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Urban Ferreira Construction Company, Inc. Consultant CEI: Solid Consulting Engineers NW 47th Avenue Reconstruction from North of NW 199th Street to Premier Parkway 430637-3-52-01 Miami-Dade County, District 6 Award submission note: The project corridor has mixed use with commercial and residential areas within its limits. The scope of work consisted of a full roadway reconstruction from right-of-way to right-of-way for a length of 1.25 miles including new solid and French drainage system, signal, lighting, culvert installation, bridge replacement with a single-span FIB bridge, temporary MSE walls, signing, thermoplastic pavement markings and landscape items.

Utility Coordination/ Damage Prevention Weekley Asphalt Paving, Inc. SR 944 (NW/NE 54th Street) Milling and Resurfacing from East of NW 7th Avenue to Biscayne Boulevard and NW 6th Court to NE 1st Avenue 428278-2-52-01 Miami-Dade County, District 6 Award submission note: Some (not all) of the elements of this project included: upgrading seven signalized intersections and one traffic monitoring site; installation of four new mid-blocks (HAWK flashing signs) for pedestrian crossings; signing and pavement marking improvements at all sub-standard ground-mounted signs; and installation of pier protection and guardrails to shield bridge piers at the I-95 bridge over SR-944/NW 54th Street.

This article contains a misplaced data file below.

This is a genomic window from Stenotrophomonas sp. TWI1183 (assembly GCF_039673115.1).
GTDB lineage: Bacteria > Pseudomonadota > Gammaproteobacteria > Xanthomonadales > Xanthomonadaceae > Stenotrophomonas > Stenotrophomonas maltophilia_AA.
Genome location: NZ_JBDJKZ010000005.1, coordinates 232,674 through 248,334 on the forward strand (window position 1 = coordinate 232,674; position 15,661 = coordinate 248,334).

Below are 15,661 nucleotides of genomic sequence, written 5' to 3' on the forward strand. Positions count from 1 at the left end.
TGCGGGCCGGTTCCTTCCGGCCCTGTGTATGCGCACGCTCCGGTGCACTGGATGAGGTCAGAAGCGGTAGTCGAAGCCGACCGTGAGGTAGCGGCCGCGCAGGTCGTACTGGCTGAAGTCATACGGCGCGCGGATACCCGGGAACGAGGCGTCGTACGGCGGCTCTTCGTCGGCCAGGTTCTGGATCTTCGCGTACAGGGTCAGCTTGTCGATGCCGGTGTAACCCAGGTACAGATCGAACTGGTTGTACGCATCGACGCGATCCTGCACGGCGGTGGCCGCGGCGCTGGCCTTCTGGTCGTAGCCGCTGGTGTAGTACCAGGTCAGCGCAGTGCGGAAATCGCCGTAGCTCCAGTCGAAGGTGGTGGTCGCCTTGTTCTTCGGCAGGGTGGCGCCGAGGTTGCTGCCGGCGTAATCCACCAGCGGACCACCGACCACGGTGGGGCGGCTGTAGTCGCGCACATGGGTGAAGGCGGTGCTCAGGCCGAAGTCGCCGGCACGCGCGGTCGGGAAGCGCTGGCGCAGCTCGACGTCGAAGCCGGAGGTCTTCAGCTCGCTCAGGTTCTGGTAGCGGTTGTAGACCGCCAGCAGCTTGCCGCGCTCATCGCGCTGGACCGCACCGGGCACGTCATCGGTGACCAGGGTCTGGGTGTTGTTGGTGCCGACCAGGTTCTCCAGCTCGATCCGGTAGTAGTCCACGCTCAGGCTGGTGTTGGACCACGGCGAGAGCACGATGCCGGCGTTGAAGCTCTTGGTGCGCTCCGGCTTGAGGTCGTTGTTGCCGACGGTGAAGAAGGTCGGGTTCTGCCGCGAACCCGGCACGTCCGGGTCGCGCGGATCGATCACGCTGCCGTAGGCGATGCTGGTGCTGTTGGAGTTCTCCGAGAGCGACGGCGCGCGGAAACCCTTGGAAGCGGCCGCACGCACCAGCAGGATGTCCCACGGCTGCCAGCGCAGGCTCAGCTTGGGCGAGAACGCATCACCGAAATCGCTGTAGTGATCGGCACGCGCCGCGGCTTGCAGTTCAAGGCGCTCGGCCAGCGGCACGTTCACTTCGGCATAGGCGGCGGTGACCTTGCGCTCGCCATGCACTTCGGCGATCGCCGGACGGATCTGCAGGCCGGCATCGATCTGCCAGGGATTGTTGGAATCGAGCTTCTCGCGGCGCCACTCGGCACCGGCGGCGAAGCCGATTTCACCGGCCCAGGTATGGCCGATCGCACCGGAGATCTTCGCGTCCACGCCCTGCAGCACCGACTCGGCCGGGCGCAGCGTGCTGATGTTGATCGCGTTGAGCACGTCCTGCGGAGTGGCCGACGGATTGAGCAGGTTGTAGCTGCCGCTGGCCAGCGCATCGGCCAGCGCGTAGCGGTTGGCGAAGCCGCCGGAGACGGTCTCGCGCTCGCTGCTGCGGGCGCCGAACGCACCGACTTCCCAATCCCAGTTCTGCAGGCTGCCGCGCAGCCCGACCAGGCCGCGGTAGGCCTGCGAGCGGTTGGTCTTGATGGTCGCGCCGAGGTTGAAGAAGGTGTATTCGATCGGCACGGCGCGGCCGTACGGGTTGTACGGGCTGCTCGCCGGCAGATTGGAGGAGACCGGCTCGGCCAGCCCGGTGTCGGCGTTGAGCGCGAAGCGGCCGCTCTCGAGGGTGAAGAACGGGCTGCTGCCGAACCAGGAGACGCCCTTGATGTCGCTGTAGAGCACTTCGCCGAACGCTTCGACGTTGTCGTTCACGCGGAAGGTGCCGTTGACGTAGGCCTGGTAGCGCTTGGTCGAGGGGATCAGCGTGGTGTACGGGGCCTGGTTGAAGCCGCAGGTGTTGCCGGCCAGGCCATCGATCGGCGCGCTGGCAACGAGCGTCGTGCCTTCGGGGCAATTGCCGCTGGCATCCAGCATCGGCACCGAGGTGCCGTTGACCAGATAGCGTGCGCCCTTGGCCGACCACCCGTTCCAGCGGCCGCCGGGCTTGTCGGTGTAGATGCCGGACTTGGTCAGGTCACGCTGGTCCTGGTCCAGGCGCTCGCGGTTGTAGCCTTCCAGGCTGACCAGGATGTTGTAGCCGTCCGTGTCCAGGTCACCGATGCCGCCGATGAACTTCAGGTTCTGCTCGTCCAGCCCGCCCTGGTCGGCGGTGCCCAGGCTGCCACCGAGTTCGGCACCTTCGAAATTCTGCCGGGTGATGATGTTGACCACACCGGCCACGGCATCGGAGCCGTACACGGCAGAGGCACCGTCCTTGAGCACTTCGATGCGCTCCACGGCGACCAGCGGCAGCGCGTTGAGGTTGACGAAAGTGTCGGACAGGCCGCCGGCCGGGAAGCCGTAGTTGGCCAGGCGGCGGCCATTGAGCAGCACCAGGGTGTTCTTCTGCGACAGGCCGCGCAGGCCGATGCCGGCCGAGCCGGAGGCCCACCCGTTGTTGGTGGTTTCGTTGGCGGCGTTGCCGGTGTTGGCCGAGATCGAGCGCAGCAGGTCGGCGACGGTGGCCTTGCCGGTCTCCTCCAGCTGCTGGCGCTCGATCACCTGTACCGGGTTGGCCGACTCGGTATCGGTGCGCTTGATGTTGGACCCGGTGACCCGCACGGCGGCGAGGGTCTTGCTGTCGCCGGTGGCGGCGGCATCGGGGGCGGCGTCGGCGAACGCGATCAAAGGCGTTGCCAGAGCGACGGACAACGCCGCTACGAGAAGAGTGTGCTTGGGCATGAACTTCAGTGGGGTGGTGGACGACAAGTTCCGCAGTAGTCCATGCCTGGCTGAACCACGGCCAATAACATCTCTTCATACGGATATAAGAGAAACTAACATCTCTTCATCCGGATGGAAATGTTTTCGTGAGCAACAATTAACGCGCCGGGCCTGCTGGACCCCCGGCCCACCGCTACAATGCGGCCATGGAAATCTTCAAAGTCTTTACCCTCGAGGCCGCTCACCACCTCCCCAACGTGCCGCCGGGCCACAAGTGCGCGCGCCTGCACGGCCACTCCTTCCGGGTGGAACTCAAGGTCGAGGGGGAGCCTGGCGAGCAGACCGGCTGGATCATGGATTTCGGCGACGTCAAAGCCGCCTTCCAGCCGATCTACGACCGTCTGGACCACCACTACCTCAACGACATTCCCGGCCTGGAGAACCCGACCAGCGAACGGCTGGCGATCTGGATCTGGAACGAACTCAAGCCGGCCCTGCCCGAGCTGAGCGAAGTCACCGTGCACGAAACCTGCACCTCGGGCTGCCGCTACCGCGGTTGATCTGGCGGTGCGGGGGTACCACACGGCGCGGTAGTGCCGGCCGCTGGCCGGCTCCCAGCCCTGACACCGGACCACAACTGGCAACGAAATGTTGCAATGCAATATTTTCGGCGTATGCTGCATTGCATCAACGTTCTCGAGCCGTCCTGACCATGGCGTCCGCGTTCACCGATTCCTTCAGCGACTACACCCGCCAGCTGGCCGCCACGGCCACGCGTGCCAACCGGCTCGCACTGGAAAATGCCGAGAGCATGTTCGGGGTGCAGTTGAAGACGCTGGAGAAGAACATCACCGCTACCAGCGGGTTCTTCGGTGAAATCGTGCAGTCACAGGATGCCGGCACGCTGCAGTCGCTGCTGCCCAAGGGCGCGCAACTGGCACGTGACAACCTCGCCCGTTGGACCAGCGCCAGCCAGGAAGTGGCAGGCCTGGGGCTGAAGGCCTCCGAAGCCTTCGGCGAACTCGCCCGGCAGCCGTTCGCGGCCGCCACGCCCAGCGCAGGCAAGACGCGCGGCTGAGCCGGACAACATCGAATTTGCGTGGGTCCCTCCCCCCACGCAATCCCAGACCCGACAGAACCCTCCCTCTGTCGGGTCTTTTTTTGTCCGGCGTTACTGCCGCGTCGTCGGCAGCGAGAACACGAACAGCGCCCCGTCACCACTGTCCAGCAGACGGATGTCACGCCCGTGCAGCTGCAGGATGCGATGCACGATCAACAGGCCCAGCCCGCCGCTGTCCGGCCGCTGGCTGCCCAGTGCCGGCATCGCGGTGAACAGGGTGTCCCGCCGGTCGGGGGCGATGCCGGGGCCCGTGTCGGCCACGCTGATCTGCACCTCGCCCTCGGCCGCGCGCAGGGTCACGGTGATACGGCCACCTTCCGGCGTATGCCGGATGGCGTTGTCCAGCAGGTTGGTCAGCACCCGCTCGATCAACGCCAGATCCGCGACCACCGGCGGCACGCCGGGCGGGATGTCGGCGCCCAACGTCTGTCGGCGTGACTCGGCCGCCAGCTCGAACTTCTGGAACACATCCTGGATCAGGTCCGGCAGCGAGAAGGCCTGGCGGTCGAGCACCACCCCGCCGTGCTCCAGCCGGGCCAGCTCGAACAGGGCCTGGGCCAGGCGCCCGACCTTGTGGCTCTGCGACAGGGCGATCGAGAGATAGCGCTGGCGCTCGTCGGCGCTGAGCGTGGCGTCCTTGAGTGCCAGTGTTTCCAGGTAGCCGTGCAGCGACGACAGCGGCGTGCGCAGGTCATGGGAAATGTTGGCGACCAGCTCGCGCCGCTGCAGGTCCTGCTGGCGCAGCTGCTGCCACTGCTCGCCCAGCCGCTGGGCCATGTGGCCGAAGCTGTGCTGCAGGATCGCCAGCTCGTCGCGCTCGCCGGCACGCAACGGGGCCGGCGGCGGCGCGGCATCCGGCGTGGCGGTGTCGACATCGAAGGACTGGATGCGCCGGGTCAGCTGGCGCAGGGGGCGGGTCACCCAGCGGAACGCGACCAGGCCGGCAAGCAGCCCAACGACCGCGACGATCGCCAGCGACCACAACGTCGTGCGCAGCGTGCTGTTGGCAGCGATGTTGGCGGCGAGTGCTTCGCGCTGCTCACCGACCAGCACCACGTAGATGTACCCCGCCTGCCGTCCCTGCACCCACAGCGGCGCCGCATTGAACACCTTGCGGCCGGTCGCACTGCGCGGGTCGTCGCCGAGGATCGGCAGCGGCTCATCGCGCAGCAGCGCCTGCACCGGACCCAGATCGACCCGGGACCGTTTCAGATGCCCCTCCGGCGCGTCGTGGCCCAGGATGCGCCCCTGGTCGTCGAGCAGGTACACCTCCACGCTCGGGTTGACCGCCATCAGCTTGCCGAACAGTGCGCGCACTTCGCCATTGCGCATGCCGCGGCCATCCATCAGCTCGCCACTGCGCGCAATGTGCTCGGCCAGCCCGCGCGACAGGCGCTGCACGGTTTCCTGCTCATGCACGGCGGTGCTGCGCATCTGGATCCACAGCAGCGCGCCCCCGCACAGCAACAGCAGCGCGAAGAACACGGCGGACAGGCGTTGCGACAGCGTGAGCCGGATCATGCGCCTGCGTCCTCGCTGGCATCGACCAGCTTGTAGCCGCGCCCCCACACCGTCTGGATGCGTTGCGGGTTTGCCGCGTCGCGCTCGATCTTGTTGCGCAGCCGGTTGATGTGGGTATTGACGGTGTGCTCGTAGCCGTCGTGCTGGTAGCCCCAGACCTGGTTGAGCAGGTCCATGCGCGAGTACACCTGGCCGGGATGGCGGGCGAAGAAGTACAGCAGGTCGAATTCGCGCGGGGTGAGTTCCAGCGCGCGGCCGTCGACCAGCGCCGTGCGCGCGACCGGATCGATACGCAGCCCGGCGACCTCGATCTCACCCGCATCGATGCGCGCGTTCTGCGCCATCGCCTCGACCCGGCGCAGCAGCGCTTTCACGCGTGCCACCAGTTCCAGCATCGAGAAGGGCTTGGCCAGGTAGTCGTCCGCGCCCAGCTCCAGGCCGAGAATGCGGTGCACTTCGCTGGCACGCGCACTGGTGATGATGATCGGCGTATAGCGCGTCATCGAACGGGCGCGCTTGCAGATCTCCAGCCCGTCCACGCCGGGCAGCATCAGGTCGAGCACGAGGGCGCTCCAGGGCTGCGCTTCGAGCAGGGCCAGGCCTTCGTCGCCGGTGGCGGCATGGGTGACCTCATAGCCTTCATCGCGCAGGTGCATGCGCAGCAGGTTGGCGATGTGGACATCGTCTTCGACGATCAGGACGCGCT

WWW.FTBA.COM

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All Business Annual Convention Brings Government to Center Stage

Despite COVID-19, masked FTBA members gathered – six feet apart – in Orlando The plan shifted from South to Central Florida, the agenda was narrowed to remove the typically fun family and social events, but FTBA’s Annual Convention proceeded in a more business meeting format, despite COVID-19. We thank the Hilton Orlando Bonnet Creek for its management of the event, providing a safe and secure environment for our members. We welcomed several government leaders, including Gov. Ron DeSantis, who spoke about the current COVID-19 climate and getting the state’s economy on track. He spoke about the sectors of Florida that have not 42

lost jobs, including construction, which has been deemed necessary during the pandemic. “You should be saluted,” he said. After his address to the group, Gov. DeSantis held a roundtable, streamed live on Facebook and The Florida Channel, with the FTBA board and other key industry leaders to discuss implications of COVID-19 in the state. We were honored to also have in attendance FDOT Secretary Kevin Thibault, incoming Florida House Speaker Chris Sprowls (R), incoming Florida Senate President Wilton Simpson (R), and outgoing Florida Senate President Bill Galvano (R).